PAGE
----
As cooped up as we've been all year, it's easy to feel like you've watched everything your streaming services have to offer. And who knows? Maybe you've gotten close. But somehow, I did it: I found new things to watch. Here's a lineup of LGBTQ+ content highlights along with other entertainment options for however you want to spend the rest of this quarantine.
1. Catch a Show While Honoring Queer Literary Achievement
While it's a sad reality that LGBTQ+ bookstores aren't as common as they used to be, with the Lammys around, there's no excuse not to be caught up on our community's latest and greatest books. Since the 33rd annual Lambda Literary Awards are virtual this year, you'll get to add more must-reads to your list while joining in on the fun of seeing presenters like Ryan O'Connell of Netflix's "Special" and bestselling bisexual author R.O. Kwon honor LGBTQ+ writers from around the world. And why not stay and see headliner Meshell Ndegeocello perform, too? "What better way to kick off Pride than the Lammys?" Sue Landers, the executive director of Lambda Literary, tells Between The Lines. "It's the single largest celebration of LGBTQ books, and with the ceremony streaming this year — across the globe and for free — you're bound to meet some of your favorite writers and hang out with the biggest book lovers of the LGBTQ community."
The 33rd annual Lammys are scheduled from 7 to 8 p.m. Tuesday, June 1. Register for this free event on eventbrite.com.
2. See Rufus Do Judy for the First Time in Five Years
In celebration of what would have been Judy Garland's 99th birthday, double Grammy Award-nominated artist Rufus Wainwright will perform a virtual concert tribute to celebrate the gay icon's body of work. And, if this wasn't exciting enough for the theater gays, double Academy Award-winning actress Renée Zellweger — who won one of those Oscars for her performance as Judy in the biopic "Judy" — will join Wainwright with a four-piece band. But wait, it gets gayer: Since this is the first complete performance of the "Rufus Does Judy" show in five years, Wainwright's longtime friend and gay fashion icon Michael Kors has collaborated on a unique T-shirt commemorating the event.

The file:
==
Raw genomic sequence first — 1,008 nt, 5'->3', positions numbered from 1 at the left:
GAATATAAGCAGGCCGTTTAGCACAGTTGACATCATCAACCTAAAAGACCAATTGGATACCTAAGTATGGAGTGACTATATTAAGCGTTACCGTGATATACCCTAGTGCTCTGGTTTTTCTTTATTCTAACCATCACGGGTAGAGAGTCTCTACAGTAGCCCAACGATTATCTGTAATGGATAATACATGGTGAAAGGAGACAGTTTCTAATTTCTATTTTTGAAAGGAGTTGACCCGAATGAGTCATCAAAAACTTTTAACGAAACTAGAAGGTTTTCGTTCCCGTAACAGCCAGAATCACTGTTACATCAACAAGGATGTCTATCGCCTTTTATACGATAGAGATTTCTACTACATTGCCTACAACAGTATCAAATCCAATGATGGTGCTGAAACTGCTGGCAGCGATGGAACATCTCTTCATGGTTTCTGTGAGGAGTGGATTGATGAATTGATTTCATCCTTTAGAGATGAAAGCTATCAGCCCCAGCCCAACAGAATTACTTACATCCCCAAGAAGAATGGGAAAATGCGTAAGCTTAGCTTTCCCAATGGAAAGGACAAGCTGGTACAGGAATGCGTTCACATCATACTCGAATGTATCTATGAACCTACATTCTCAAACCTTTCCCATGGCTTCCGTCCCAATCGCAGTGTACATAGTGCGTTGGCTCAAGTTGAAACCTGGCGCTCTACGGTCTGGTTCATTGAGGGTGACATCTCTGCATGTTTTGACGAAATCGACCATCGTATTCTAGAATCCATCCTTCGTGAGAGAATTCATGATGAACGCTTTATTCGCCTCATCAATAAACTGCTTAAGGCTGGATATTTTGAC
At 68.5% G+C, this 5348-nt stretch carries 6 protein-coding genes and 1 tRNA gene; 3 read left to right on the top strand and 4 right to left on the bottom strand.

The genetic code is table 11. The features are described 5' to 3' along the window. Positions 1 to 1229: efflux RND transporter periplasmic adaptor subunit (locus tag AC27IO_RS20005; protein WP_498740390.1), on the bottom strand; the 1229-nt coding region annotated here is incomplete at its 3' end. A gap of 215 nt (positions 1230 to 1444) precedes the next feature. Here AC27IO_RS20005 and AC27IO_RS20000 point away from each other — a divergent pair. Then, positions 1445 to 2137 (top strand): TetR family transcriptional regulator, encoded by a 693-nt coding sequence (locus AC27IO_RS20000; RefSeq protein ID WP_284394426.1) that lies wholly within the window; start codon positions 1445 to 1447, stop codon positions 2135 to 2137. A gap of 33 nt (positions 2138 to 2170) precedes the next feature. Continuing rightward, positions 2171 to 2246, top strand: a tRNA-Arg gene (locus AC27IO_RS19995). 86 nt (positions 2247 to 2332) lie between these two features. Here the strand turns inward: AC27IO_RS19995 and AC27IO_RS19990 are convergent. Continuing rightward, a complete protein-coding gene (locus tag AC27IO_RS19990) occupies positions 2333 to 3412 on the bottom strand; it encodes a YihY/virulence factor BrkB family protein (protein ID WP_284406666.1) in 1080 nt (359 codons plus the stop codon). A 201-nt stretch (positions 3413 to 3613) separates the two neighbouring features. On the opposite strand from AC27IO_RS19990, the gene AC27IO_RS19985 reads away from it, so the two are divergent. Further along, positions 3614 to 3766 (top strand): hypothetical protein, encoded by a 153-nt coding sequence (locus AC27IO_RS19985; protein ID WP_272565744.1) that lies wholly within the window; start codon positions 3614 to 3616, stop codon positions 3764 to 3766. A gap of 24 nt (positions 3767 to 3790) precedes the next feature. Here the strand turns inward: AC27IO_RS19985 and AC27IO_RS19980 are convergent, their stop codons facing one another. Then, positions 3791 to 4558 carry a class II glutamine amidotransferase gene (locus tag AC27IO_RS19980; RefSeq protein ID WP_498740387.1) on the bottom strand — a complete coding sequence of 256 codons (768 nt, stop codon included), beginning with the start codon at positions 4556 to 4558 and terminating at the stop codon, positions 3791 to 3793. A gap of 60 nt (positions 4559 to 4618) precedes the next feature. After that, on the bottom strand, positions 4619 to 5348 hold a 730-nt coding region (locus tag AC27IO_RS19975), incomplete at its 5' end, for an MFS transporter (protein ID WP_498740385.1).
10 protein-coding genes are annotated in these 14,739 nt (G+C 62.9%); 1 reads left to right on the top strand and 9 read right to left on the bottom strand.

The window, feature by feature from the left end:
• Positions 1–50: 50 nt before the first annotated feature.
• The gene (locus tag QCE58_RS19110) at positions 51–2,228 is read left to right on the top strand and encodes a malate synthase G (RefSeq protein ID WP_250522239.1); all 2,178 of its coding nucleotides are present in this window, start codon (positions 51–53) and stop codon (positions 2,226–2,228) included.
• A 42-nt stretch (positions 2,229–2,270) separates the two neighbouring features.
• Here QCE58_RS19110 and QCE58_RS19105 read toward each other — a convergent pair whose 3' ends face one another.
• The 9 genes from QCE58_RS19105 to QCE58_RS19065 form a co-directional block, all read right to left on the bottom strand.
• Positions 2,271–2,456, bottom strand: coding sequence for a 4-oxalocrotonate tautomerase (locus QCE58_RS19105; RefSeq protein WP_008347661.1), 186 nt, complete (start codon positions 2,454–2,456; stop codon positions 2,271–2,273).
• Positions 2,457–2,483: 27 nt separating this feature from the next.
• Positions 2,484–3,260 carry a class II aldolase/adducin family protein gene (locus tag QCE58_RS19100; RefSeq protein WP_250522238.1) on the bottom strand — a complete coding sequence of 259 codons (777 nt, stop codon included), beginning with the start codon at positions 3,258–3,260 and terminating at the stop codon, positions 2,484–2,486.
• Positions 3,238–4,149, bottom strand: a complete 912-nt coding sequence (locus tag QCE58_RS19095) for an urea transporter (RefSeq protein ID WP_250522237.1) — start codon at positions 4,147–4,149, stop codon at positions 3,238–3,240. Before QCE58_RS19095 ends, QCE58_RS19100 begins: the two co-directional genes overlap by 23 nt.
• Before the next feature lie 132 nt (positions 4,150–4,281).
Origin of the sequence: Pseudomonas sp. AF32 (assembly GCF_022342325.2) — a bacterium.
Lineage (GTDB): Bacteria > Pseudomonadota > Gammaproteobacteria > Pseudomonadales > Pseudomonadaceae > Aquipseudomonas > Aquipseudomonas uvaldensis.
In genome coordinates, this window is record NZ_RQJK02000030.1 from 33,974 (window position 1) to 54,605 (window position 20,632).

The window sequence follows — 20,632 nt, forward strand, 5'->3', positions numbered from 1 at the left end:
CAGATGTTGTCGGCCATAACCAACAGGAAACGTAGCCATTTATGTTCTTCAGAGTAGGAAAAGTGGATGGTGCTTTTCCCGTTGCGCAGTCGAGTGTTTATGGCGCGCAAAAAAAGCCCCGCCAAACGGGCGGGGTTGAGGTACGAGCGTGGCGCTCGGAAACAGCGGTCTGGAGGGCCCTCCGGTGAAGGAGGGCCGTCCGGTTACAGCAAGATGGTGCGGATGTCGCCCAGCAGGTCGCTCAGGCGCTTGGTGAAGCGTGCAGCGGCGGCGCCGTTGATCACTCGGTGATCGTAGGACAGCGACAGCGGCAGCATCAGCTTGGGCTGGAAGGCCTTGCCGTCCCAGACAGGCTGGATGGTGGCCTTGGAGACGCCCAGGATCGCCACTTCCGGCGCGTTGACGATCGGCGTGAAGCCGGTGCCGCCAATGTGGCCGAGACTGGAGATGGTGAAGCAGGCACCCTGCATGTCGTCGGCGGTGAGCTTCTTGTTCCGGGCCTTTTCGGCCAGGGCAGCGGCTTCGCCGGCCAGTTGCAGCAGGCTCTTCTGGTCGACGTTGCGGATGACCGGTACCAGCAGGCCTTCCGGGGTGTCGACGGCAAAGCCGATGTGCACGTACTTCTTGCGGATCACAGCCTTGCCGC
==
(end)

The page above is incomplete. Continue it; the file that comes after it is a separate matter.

The event will premiere at 8 p.m. Thursday, June 10. Tickets for "Rufus Does Judy at Capitol Studios" are available now exclusively via rufuswainwright.veeps.com and are priced at $30 (advance) and $35 (day of show).
3. Join a Lesbian Book Club
Let's face it, we all said we would read more because we were sheltering in place during COVID-19. But, instead, Netflix got the best of us. Now, you can catch up on all those books you never read — and maybe some you learned of at the Lammys — through the (currently virtual) LezRead. It's a book club for queer women hosted by the Jim Toy Community Center. Organizer Kerene Moore said that, besides the books, the club was how she learned about LGBTQ+ culture. "Lezread has met virtually throughout the COVID-19 pandemic," she tells Between The Lines. "We love books and the steady respite they provide in today's world. Though we read a variety of books, we primarily focus on adult fiction and graphic novels with queer women characters. We welcome new members to share in upcoming Zoom meetings."
Email [email protected] to join the private Facebook group, and visit a2lezread.tumblr.com for more information.
4. Get Inside Madonna's Grooves with a Critically Acclaimed Podcast
A rabid Madonna fan, like most of us, Edward Russell loved diving into the stories behind the queen of pop's most iconic hits. But he took it a step further when he got the idea for a podcast. That's when "Inside the Groove" was born, and it wasn't long before his stories about Madge's hits like "Music" and "Hung Up" earned him a nomination for a Canadian Podcast Award alongside heavy-hitters like "The Bald and the Beautiful" and "My Brother, My Brother and Me," all the while earning glowing reviews from The New York Times. Now, Russell is gearing up for the podcast's third season, and his (blond) ambition means he's only getting started. "‚ÄòYou can dance‚Ä¶ for inspiration' — that's how Madonna opens her hit song ‚ÄòInto The Groove.' But what are the inspirations of a girl born in the late 1950s just outside of Motor City in Detroit?" says Russell. "Through Motown, glam rock, soul and disco, in a special upcoming episode this season, we'll not only look at the songs a young Madonna heard on the radio but also show how they were referenced in her own music in later years."
Tune into "Inside The Groove" here: insidethegroove.co.uk.
5. Take a Bathroom Break with "Stalled"
Big or small, the bathrooms at gay nightclubs are wild, mysterious places. You never know who (or what) you'll run into. In the case of "Stalled," a new queer web comedy series from art collective Gal Pals Present, they managed to fit the whole show's cast and crew into a Brooklyn nightclub. The story features Jordan (played by Teddy Qin), a 19-year-old who scams their way into becoming a bathroom attendant armed with no customer service skills and a desire for human connection. Written by Lia Hagen and directed by Marley Jean Fernandes, "Stalled," much like real life, is about the unexpected — you just never know who will walk through that bathroom door.
"Set in the cramped bathroom of a newly reopened gay nightclub, Stalled is an teasing tribute to the queer spaces that connect our community. Jordan's job as a bathroom attendant involves a lot of shitty customers and ill-mannered drag queens, but the relationships they build are stronger than the smell from the toilets," Hagen says.
The first episode was released on May 24. Catch the trailer on the Gal Pals Present YouTube channel.